Joining the Movement
by Nigel Gordon
In what had once been the undercroft of a long demolished church the faint illumination gives shadowy form to the club members as they move around. In an alcove sit two figures, both somewhat more pale than the normal nocturnal inhabitants of this establishment. The older of the two is insistently pressing the younger for all the details of events that had taken place earlier that day. Well, one has to keep up with the gossip, doesn’t one?
All right then I’ll tell you — but no interruptions and no questions! I really did not want to attend. Marcus, though, was insistent. He said we should stand up for our own kind, and argued that that we had to do something so that we were not discriminated against. Not that I had experienced that much discrimination — at least, not since I had admitted what I was.
OK, there was the time when my family realised what I was, and after that they got me out of the house and would have nothing to do with me. All right, I found that hard—particularly so as I had not yet come to terms with what I was myself. Well, we do find it hard don’t we? Is there any one of us who can truthfully say that we’ve never tried to deny what we are; that we just want to be ‘normal’ (whatever normal is these days)? I mean, I’ve never met anyone who hasn’t been in denial at some point.
Anyway, as I was saying, Marcus was insistent. How he had found out about the meeting I don’t know. Well, really, it’s not the sort of thing you can advertise in the local press or by putting posters on lamp posts. The local newspaper, sensitive as it is to the local views would not accept the advert for fear of upsetting their readership. Don’t they ever think that we might be part of their readership? As for the posters on the lamp posts, they would soon be torn down. Can you imagine how Brother Michael at the Church of Christ the Reborn, and his lot of fundamentalist Christians, would react to the idea that we were going to be holding a meeting? I strongly suspect that they would have come along and burnt the meeting hall down with us inside it. You know… you hear of that sort of thing, don’t you?
That was another reason I was not keen on going along — I thought there might be trouble. One thing I did not want was trouble. Well, I mean, I had just got my life on a nice settled plane. I had a really rough patch coming to terms with what I am and it was not easy. Then I met Marcus and the two of us got on like a house on fire… well, that might not be the best phrase to use given my earlier comment about fire, but you know what I mean. We had found ourselves this wonderful place, with neighbours just like us, and were settling in nicely. I know we are not a large community at that end of the town but it is nice and comfortable and we all support each other. All right, I complain about Trixie’s dog. I’m sorry, but I don’t think it is right to have a dog in a place like that — there are just no facilities for it—but I have no problem with Trixie and her partner. In fact, I get on quite well with her partner, who incidentally shares my view about the dog, though for God’s sake don’t mention that to Trixie. She is besotted with the mutt.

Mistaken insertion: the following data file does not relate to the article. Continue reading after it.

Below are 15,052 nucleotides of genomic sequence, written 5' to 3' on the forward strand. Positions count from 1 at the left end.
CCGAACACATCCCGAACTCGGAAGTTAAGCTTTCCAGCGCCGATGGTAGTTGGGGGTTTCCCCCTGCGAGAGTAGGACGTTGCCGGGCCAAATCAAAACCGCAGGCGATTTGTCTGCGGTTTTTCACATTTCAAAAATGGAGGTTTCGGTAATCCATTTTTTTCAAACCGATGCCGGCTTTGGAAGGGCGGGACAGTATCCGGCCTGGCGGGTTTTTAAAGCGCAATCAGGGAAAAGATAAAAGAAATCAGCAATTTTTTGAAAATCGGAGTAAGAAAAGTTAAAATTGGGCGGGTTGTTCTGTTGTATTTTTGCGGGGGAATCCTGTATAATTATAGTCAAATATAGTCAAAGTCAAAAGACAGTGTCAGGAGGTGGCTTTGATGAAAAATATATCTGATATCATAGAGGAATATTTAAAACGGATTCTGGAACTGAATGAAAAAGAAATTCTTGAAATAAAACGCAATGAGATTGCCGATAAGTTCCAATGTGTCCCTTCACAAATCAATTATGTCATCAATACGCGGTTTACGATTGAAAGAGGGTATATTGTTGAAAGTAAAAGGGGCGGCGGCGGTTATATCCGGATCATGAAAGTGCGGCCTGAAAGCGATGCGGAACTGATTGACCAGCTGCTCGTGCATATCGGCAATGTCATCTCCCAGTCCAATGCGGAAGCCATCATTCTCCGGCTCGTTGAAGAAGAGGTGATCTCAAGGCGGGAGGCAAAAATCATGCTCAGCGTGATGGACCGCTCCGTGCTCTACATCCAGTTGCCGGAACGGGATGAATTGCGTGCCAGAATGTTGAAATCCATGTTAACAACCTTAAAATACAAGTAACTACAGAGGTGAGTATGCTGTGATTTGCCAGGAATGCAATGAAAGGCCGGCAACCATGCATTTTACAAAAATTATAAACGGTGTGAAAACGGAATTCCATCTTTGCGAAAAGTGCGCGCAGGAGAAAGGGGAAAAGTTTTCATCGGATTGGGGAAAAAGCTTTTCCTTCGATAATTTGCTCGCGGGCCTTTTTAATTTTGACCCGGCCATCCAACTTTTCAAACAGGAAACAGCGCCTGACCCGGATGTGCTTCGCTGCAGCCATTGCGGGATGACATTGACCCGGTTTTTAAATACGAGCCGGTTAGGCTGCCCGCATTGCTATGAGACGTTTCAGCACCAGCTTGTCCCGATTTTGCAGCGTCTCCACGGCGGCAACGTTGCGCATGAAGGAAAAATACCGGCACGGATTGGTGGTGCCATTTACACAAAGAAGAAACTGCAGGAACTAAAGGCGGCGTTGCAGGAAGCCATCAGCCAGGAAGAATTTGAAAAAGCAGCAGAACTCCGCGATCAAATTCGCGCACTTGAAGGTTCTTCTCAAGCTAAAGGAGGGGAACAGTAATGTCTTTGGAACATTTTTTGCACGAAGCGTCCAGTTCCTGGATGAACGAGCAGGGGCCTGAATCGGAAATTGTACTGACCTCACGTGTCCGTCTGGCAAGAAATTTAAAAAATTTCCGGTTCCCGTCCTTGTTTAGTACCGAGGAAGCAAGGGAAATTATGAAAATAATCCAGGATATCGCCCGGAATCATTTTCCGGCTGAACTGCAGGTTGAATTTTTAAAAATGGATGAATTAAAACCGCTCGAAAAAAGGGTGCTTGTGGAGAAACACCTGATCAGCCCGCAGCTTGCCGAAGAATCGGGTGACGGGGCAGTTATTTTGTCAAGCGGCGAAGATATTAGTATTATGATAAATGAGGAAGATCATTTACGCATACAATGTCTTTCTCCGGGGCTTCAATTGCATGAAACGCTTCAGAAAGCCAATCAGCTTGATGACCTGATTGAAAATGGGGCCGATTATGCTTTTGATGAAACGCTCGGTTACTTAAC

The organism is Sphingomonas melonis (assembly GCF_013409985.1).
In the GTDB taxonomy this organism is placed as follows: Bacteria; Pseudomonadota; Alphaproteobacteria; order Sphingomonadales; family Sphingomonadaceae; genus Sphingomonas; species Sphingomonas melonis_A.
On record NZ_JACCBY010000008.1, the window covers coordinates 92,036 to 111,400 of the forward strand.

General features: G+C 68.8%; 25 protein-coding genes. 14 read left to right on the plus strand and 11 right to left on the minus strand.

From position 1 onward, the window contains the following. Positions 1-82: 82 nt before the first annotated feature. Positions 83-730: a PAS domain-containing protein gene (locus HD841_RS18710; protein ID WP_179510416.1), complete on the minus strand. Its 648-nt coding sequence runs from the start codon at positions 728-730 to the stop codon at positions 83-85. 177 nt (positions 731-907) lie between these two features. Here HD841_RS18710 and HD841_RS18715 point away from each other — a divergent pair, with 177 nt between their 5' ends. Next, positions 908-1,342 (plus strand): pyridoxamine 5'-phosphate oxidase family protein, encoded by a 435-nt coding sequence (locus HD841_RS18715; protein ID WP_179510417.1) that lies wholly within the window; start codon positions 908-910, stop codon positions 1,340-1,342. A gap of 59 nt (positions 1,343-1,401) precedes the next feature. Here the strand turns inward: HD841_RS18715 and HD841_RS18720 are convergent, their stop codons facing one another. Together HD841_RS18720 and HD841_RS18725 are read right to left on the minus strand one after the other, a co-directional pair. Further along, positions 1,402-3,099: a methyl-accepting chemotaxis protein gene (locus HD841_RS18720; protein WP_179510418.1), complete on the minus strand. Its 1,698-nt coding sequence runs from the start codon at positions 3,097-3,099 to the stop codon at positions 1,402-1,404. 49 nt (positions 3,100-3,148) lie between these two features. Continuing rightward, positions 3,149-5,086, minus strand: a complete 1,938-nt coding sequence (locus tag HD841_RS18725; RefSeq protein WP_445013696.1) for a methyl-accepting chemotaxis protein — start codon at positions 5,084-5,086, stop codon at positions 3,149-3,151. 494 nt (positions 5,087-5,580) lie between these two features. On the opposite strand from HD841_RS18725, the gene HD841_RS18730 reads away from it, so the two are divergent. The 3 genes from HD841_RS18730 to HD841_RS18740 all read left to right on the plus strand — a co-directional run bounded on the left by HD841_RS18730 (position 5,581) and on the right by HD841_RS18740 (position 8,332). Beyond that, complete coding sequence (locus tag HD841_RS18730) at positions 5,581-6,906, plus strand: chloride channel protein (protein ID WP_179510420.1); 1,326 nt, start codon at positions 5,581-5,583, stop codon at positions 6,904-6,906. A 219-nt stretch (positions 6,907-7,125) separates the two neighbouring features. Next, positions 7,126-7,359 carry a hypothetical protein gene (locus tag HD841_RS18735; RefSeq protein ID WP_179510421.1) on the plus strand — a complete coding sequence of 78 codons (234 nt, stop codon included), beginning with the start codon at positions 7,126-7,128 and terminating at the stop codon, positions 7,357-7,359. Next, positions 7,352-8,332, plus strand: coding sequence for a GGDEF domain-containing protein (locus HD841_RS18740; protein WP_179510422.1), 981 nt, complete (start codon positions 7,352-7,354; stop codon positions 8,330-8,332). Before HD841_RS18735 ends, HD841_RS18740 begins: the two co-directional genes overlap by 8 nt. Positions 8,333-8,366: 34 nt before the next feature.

Anyway, as I was saying, after a few rough years I’ve got things sorted out and I’m comfortable with what I am. Well, darling, you have to be, don’t you? If you are not you soon find that you’re tearing yourself apart. It’s like those two old dears up at St Cuthbert’s. Everybody knows what they are but they deny it all the time. They try to pretend they are perfectly normal and you can see the strain that is putting on them. How they’ve managed to carry on as long as they have, I don’t know. I know I could not have done it, but then again I’m not a Christian fundamentalist—or any form of Christian for that matter.
Don’t get me wrong, I have nothing against Christians. In my time I have met some very nice Christians, and some who really understand the concept of Christian charity. It’s just that I can’t understand how it is that those like us can reconcile what they are with what is in the Bible. In my opinion the two just don’t go together, but that is just my opinion. I’m sure you have your own.
Anyway Marcus dragged me along to this meeting, and I do mean dragged. It was in this meeting hall just off Brown Street; used to be an old chapel. Well there was no way you would normally find me down in that part of town, you know the reputation it has. But Marcus insisted that we had to go. Well, it’s all right for him, he’s six foot four and built like a tank. Nobody seeing him would for a moment suspect what he is. They probably think he is a Rugby prop forward out for a night on the town. As for me, well darling, you really can’t mistake what I am. I don’t try to look like this; it just happens. I told Marcus that I was not happy being down in that part of town. Well, you heard what happened to that poor lad back in April—that was just off Brown Street, as I pointed out to Marcus. He told me not to worry, he was with me. He did have a point; who’s going to take Marcus on? Not anyone with half a brain. The problem is, some of those gangs that hang around that part of town seem to have substantially less than half a brain between the lot of them, let alone each.